Hope Star from Hope, Arkansas on November 11, 1948 · Page 8
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Hope Star from Hope, Arkansas · Page 8

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Hope, Arkansas
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Thursday, November 11, 1948
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Page 8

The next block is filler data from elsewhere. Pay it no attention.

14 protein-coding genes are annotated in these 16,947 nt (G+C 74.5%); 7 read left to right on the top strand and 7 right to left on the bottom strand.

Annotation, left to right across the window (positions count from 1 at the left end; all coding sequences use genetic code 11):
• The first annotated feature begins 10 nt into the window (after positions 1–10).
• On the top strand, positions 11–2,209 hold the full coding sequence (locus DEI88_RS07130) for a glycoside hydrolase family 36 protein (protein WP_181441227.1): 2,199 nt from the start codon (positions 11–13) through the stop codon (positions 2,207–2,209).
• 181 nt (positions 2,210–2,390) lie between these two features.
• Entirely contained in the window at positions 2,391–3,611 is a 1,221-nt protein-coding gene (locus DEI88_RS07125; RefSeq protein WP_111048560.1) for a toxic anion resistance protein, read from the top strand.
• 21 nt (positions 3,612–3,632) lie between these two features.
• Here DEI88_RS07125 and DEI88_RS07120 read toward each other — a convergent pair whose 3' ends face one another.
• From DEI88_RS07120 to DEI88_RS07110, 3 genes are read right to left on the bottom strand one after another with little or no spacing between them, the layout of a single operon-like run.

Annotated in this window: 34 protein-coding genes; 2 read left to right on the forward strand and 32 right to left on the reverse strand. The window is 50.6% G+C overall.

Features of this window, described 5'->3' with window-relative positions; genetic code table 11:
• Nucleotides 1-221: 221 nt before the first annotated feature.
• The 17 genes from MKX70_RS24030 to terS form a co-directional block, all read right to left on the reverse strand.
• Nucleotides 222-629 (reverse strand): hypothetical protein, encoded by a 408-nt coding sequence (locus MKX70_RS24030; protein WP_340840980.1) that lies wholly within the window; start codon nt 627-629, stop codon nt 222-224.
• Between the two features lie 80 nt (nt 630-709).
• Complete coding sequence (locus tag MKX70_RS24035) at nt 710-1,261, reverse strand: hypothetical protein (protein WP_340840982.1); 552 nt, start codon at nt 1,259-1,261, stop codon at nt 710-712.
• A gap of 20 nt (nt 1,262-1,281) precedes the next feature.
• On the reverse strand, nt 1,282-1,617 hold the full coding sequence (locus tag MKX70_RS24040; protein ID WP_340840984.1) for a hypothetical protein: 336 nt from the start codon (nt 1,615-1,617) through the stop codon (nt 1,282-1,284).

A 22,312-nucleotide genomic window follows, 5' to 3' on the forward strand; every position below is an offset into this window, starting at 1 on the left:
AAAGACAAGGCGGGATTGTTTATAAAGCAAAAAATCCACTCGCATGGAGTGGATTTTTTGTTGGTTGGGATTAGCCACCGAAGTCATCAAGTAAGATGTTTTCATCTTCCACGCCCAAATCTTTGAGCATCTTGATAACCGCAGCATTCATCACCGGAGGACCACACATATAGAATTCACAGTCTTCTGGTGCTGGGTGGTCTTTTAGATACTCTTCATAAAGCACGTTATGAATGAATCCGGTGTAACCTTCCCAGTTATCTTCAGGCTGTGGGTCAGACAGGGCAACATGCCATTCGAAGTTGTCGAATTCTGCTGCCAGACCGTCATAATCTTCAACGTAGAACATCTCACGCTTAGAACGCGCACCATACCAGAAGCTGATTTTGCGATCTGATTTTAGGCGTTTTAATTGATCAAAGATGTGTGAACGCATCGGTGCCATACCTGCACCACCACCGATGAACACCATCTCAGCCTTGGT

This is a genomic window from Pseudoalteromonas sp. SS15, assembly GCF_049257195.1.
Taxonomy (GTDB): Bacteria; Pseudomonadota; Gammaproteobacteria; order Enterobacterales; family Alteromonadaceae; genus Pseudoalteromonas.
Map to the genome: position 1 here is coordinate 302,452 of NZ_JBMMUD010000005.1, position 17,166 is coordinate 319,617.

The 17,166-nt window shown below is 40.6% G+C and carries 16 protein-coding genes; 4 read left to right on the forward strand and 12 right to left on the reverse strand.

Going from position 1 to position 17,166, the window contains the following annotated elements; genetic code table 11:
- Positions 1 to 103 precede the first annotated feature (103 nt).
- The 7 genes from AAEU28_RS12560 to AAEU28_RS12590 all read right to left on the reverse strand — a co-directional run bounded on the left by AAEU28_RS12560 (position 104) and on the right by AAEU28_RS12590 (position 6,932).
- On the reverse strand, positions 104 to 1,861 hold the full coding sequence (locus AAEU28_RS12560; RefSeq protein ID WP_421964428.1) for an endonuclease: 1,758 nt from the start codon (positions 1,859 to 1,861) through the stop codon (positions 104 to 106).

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Page Eight HOPE STAR, HOPE, ARKANSAS Desperate Is Word Most Nearly Describing China's Hopeless Economic Collapse Speculation on Coming Legislation By D6WITT MACKENZIE AP- Foreign Affairs Analyst This column rarely uses the term ."desperate" in describing a silua- tioH ufceauso thtil word implies Hopelessness, but the position in China has deteriorated to a point \vhlch certainly Is crowding desperation. That unhappy land — housing close to a quarter of the globe's population—has sunk so deep In the: chaos of civil war and economic collapse that no man can predict her fate. The question of whether generalissimo Chiang Kai-Shek can maintain his nationalist government and defeat the Red rebellion is a matter of anxious speculation. The Chinese Communists, having By JIM THOMASSON tittle Rock, Nov. 11 (/P).—Propos als for a positive ballot form for Arkansas elections and a registration system for voters may find strong support in the 1949 legisla- This Is based on an Associated Press Poll of members of the next geriera! assembly. a majority, however, was unwilling to state Thursday, November 11, Farmers Changed : Minds About Truman Within Few Days Woshngton, Nov. 10— Iff 1 )— Farm belt senators said today there are strong signs many farmers • who voted for President Truman made up their minds less than 10 days before the election. One Midwentern senator,' whose name cannot be used, tbld reporter that farmers feared a jiow Republican administration might "rock the boat" on farm prices. He said they were alarmed by price declines in recent weeks. . ''Many of those I talked to after the election said they were nor- mally Republicans and that they actually believed Governor Dewey was the best of the candidates," the Midwestcrner said. "But they told me they hesitated to make a change in a situation so generally favorable for them. And the price drops seemed to cast the shadow of a possible downturn, adding weight to their feeling it was better to leave things alone." There were hints from trie GOP farm bell delegation in Congress that the Republicans may. find farmers on the Democratic side until some serious reversal in far'm fortune occurs. One Jlepublican from the. wheat region went so far as to say—not, for direct quotation — that it might take an agricultural depression to McMath Predicts Highway Bonds Wil! Be Favored Joncsboro, Nov. 10 —Ml— Governor-elect Sid McMath predicted today that the 1949 Arkansas legis lature would approve his plan for issuing bonds to finance improvement of the state's highways. McMath told'east Arkansas legislators conferring with mm here that the people won't let members of the general assembly "come :y don't do something roads." put farmers back in the GOP camp. He repeated his contention that a highway program should bo the first item of business considered by the legislature. He said he would take the stump in favor of bond issues if his proposal is adopted by the legislature and submitted to the voters at a general election. "I know there's goin^ to be opposition," he said. "There always is opposition to progress. "We must work out a sound highway program. If a bond issue 'is necessary to do it, then I will • make a vigorous effort for its adoption by the people at a special election." McMath said he doubted that he would appoint a state highway di rector until the legislature acts on the highway problem. The director, he added "will be a man who can work for the entire state rather than for one section." The governor-elect termed the stale's education program the second most important matter to come before the lawmakers. He said he would ask them to take steps to equalize tax assessments in order that schools might receive more- money. v.ai'.r «•»• viw«/i ii. j, nv; tvuiiiiiiuwiairi uvu tinue their drive towards Stlchow, the last northern gateway Chiang's capital— Nanking. to Meantime the onorrac crisis has hit a new low and'one of the immediate results been a grave increase in the in views. Three others said they did not wish to go on record at this • time, cconomic^sHua- But of those 25 replies, which have further third of the 75 countfe^^there °was .".rJ;;!™™^*'? P rcfer , e hco for a registration sys- inn Th™"! foiTO a Cha " ge " V the bal0t . Answers ranged from a terse "none," to a novel suggestion by Hep. Llndell Hile, Murfreesboro,who proposed a state manager for each state election. However, there was a solid seg / ic ?=„!„« •+ mqnt of , °P' nion that 'strict compli- l~ n Z"~l'X : ""t ;""V y ., 1S ,. '."« l \ s an ee with present election laws most critical food situation m mod- would eliminate manv comnlaintV ' errr times. Ten weeks of choking g en . Howard Holthoff GoCId of Sntic 6 unbridled d 'inUa^on ^ • " P * c 6 "" s ?n«« s <£ that! Which followed have, left the ^once. gl °l P think 'that'-if .the present elec- grom center of commerce a city .of '•>•—••'- - P'."<-»I <-i<-i- clojieji shops, sporadic rice raids anostrikes. Chinese reports from Viciimmediate.-interior and tales of gang raids on surrounding vil- food ^shortage, said to be due considerable :degree to hoarding. AP Correspondent Roy Essoyan re- pom from Shanghai: ^*Rh !lta*»ll n\ ir\Ar*ir i. s" which arc being stripped -- ...*...* llluu It .nil; (JJ U&UJll yjec- UDn laws were enforced more rigidly that many-of the election evils would be eliminated. Rather than much change, I would favor greater penalties for election law Violations," , , Many of the legislators favoring a voter registration system also .,...„. ^ lv _ clcaji of edibles." Sir,goes the grim • story. Small h votfer rcci«iintrnn"~«ve7on7'"Vi^ woftder that officials in Vashltifi-'called lot cl Sinatton o^ "the poH ton are deeply concerned small; tax,, as Sen, Pat Garner.Fort Smith' wonder that there should be specu. saiS., Before the""cdera" govern IShon whether the generalissimo's ment.forces us tortake'such..aftion/' govfcrnment can triumph over the Communists. 'As 1 for Chiang, he gives the impression of having no doubts of suc- ces*s. He has called on his followers to prepare for eight more years of war against the Chinese Commu- nistSs thus tacitly admitting that it as a- long tough job but he maintains an air of confidence. He de- ciofres that peace can only be at- taiHed by destroying the .Communists* throughout the nation. Secretary of State Marshall con- Wi^d privately in Paris yesterday with China's United Nations delegation chief,, Dr. T. F. Tsiang. The future extent of American military anlT'econbmic aid to Chiang's regime is said to have been dis- Otissed American sources said the Whole qudstion of Chinese aid is being studied agalust a general background of feeling that there is not jnuch point in pouring vVater intoi- a leaking 'bucket. American delegation officials in PariS said U, S. State Department experts are seeking a plan to rec onjcile the realities of the Red military gains .with the U. S. desire to giv£' effective aid to the nationalist 'government. At the same' time William C. .Bullitt, former ambas- saddr to France and Russia, said in Washington he was leaving for China to make' a survey for the joint' congressional Economic Co- oj>bjration Association \Vatchdog committee.- He hopes to return by Chrtstmas'-with a- report of China's nead^ to meet the Communist mili- tarj* threat; '. Thus the indications are that jAifltSrica intends to pursue a pro- grfem 6faid tp China. The Chinese ~ i- — -—•>-« v*iJ uv*-uu«*.i,'ii]i.tVI>l'ClVrtlUll<r Since approval in the Nov. 2 election of constitutional amendment No. 39. authorizing a voter registration system. Governor-elect Sid McMath has said he. would recommend- setting /up a ^registration system. He.also said he-wduld ask the legislature to study elimination of the poll tax and, if it feels such action wise for the state, to submit the necessary; constitutional amendment f6r a vote in the.1950 general election. The so-called negative voting • system used.in Arkansas often has been criticized. Of the legislators suggesting changes Rep. Jesse S. Smith, Van:Buren, was the 'most positive.;. . . .. "The law should be changed to perrnit a voter to put an "X" after the name of the candidate of his choice, .Instead -of having to scratch out the names-of all those but ..the candidate of his choice" he said., . . • Several suggestions for better guarantees of secrecy of the ballot were made. Reps. Walter Young, El Doi;ado, and Glenn F. Walther, Little Rock, proposed voting machines as a solution. In his novel proposal for a state manager for each campaign. Hile also suggested a limit on expenditures and a permit from the state' manager of the campaign before anyone could make' a contribution to a candidate. He. also proposed moving the primary elections up • to mid-April and. may; and- also -favored a posi- -tive voting .system: i The only choice heard against the double primary system was that of Rep:- Charles Smith, Marion. Crit • • T .-"v •"• *'"-, *»«««co«; iiup. wnunes amiin, iviarion, Crit if a _;vital part of the con- tendon county,; who 'expressed the TTIM*. *w M rib ox l-ff-n I UJ 1.11U ^VH with Russian communism, and a is likely to bu an increasing- lyv'lmportant theatre.of operations f in |l thq Orient. It wouldn't be profitable to win .thfeicold war in Europe but lose the light m the Far East. Wallace Not Wanted by (Democrats ^Vashington, Nov. 10 — (/Pi —Henry ••&._ Wallace will find the wel- CQitie mat gone if he makes any .Jii'pV.e to return to the Democratic party, National Chairman J. llovf am McGrath said today. 'Although he did not rule out ub- S9lutely the re-eonversion of a re p.entant Wallace, McGrath told a reporter: /'So far as I am concerned. Henry Wallace has taken himself out of .the Democratic party and he can stav out." The national chairman added that the triumphant Democratic committee — its internal strife stilled by President Truman's brhashing victory at the polls "is making no gestures toward any fringe elsewhere." Wallace has made no announcc- myent of his future plans. Neither has he said what is going to happen to his Progressive- Party, which polled little more than 000,000 votes national)v. But Senator Glen Taylor of Ida ho,'Wallace's vice presidential run mate, gold a reporter opinion, that a candidate-receiving a-plurality, vote is-.entitled'to nomination. "After .ail.-the voters have had an -opportunity-to-select from the -entire field, he snid, "and as H is the- leading,'candidate- iir the' first primary is at the "mercy of.' possible; expedient trading between the candidate in second, place and the eliminated candidates." The requirement' for nomination by majority .vote, which necessitates the double primary in Arkansas, was a "sleeper" clause in a constitutional amendment adopted in 1936. Al a -subsequent general election, the voters rejected an at tempt to repeal the provision. There WJLTC two other suggestions for a curb on campaign spending. In addition to a spending limit, Rep. M. O. Ualcy, Paragould , suggested doing ''something with the candidate who pays a-ward or township worker, and also the man who accepts -the money." Rep. J. T. Wimberly, Star City, suid he had not studied the election law situation, but added parenthetically, "eliminate cost in some manner." Rep. Laud Payne, Piggott, got in a plug for Clay county, saying elec- lions there have the reputation of being honest, but thut he "support any plan which clear up the difficulty in counties." would would other Congo Population Up Brussels—(Tl'l if European . population of the Belgian Con no has "i 1'fii^f'H fcnni ')7 7tl 1 in KVin *,-, "i-j M\< raised from 27.791 in ism'to in 19-57. Seventy-five por cent of them are Belgians. During the same period, the negro population ;"uV°i "Vv,""' n"— "• •*•''"•"" ••; lias increased ID 10,700.01)0. The thinks the Progressives wil wait Congo is eighty limes larger than and see how- Mr. Iruinan delivers, Belgium, whusl- population is now on h)s campaign promises before j about B . 5 , n i]ii 0 ns deciding whether to dibband or go j -./..._ _ ahead with their movement as i right or not.They may keep him Wallace });<d pJcdyed in the last . officially listt-d as a ncinui'ral in days of the campaign. I the hope that ho will help put over •The president stole our thuii-|some of Mr. Tiuiruufs domoilic der in Die campaign,'' Taylor said, 'proposals. "He practicrilly adopteu tlit- Pro- ! Taylor said ho hasn't clumued gressive ijlallonn ;.nd bt;guii prom-ihis opposition to the adnriiii.stra- ising to carry it viil. ' | lion's foivisn jjolk-y. iii/ still ho"1 told a iol o! jK.'0])le bcforu tlie Jievef, he said, that a "touuh" jjol- eit-ctioa that Hany Truman wasjic.v in dealing willi Hus.sia t-an end .going to get ;j Joi nioje Vott-s only in war. Neilher Taylor noj' l\lcGi"ilh . - would confirm "ivports tiial \Val- pi'oin- jlace lias made peace overtui-os to the regular Democratic organiza- than most people Uiought. "Well, we are going to wait and se£ how he carries out hi Taylor said he expt-cls to support i tioii. aey "libc-ral" p/'opo.^il,^ ;\] r . Tni- (.said Uial the adiniiijstrntion nii^lit Progiv^sivs parly official afcn subiiiits to C^a.tif si-nut or. As siidi i)e ha.s tlic |.v<-iid "'allacc to Ald.st-on 1 to sc-i L-^til to vole in U.-inociatiu can-j'.vhat i : O!:l;i 'lj,t-' doiii; about iinpi'ov .CBses on such tilings ab eoinniiit'.-e iinf. i'yljtj<Vn^"bi-"(wj-i i n this ooiinti" ^sygiujifiJls and chjiii-jiiaiii-hips. |and fius.Ma. 'J'luit dn.-w a Mai tun' • tile said he Uoi-tu'l tj till.- Deiiioi-i als Two Days, Two States Cairo, III. — W— Ronnie and Lonnie Hasty, newly born twins, not only arrived on different days but in different states on opposite sides of the Mississippi River. Lon- nic was born to Mrs. L. N. Hasty in her Bell City, Mo., home before midnight. The Hastys then weil to a Cairo, 111., hospital whcr 1 Ronnie arrived more than 10 hoiii later. Hurt Like Sin!ButNowlG"ilf, Thousands change groans to grins. Us* a iliirtnrs' formula to relieve dlHComfor of piles. Sent druggists by noted Thornton & Minor Clinic. Surprising .QUICK palliative relict ot pain. Itch, irritation! Tends to so£ten, (shrink swelling. Use tlndorx' wny. Get tube Thornton S Minor's Rental Ointment or Rectal Sup] ppsitorics today. Follow label directloni) For sale at all drug stores everywhere "M HOPE AT GIBSON DRUG ! STORE WIDE You'll fmd a complete stock of fall and winter merchandise for each member of the family and for the home at Robison's. A few of the many value buys that we have are shown below. Shop at Robison's and Save OBI Merchandise that you need now and later. Pretty patterns and solids. Wrapped in quilt pattern. QUILTING COTTON Roll cotton in one seamless sheet. 2 pounds, Size 72x90. Each Double bed size in pretty colored plains. Special Size 70x80 and they are satin bound. Only Stripes^ pink, blue and white.. 36 inches wide. Hope bleaching, good heavy grade in white. Special Heavy brown sheeting at this special low price. Only All wool sweaters in coat and slip over styles. Sizes 2 to 14. Ladies Flannelette gowi .3 in solid colors and stripes. ;1fi |$fid colors of wine, blue, cjre|n all dark shades. Sizes 7]/ 2 'to 101/2 Cotton stockings of first quality mercerized cotton. Sizes 8X2 to 10. MENS A good grade, army tan color khaki suit that is full cut and sanforized shrunk. PANTS Size 29 to 42 SHIRTS Size 14J/2 to 17.. First quality nylon hose, good''fall shades. Sizes 9 to 101/2 Mens Hawkbrand These are full vest back overalls in solid blue or express stripes. Double lined hip pockets. All sizes. Boys Sizes 12 to 17 Boys Sizes 0 to 1 1 Mens Cotton Sox in solid colors, white, brown, black and grey. All sizes. Buy a supply now. Only Good grade heavy cotton knit sweat shirts. Fleece lined and colors of grey, tan and red. Heavy winter unions, Monarch brand and ecru color. Full cut. Sizes 36 to 46. Special. Winter school caps with ear flaps. Fancy colors. All sizes. Only — — — ™ ••• ••• -MW- MM ^vr- m BKMKfiir Childrens gloves that are part wool. All sizes and colors. Genuine banner wrap, elastic tops, reinforced heel and toe. Slight imperfections. Regular 55c and 75c values. Sepcial only Misses and womeris 10096 wool gloves in white, fancy knits and colors. BOYS PAJAMAS Flannelette pajamas in stripes. All sizes and only MENS JUMP Hawk Brand junipers for men. or long lengths. Only Short Mens full cut pants that are just the pants for heavy duty wear. All sizes. Ribbed stockings for children in sizes 6 to 94. Brown and tan. WE GIVE AND REDEEM EAGLE STAMPS HOPE The Leading Department Store Nashville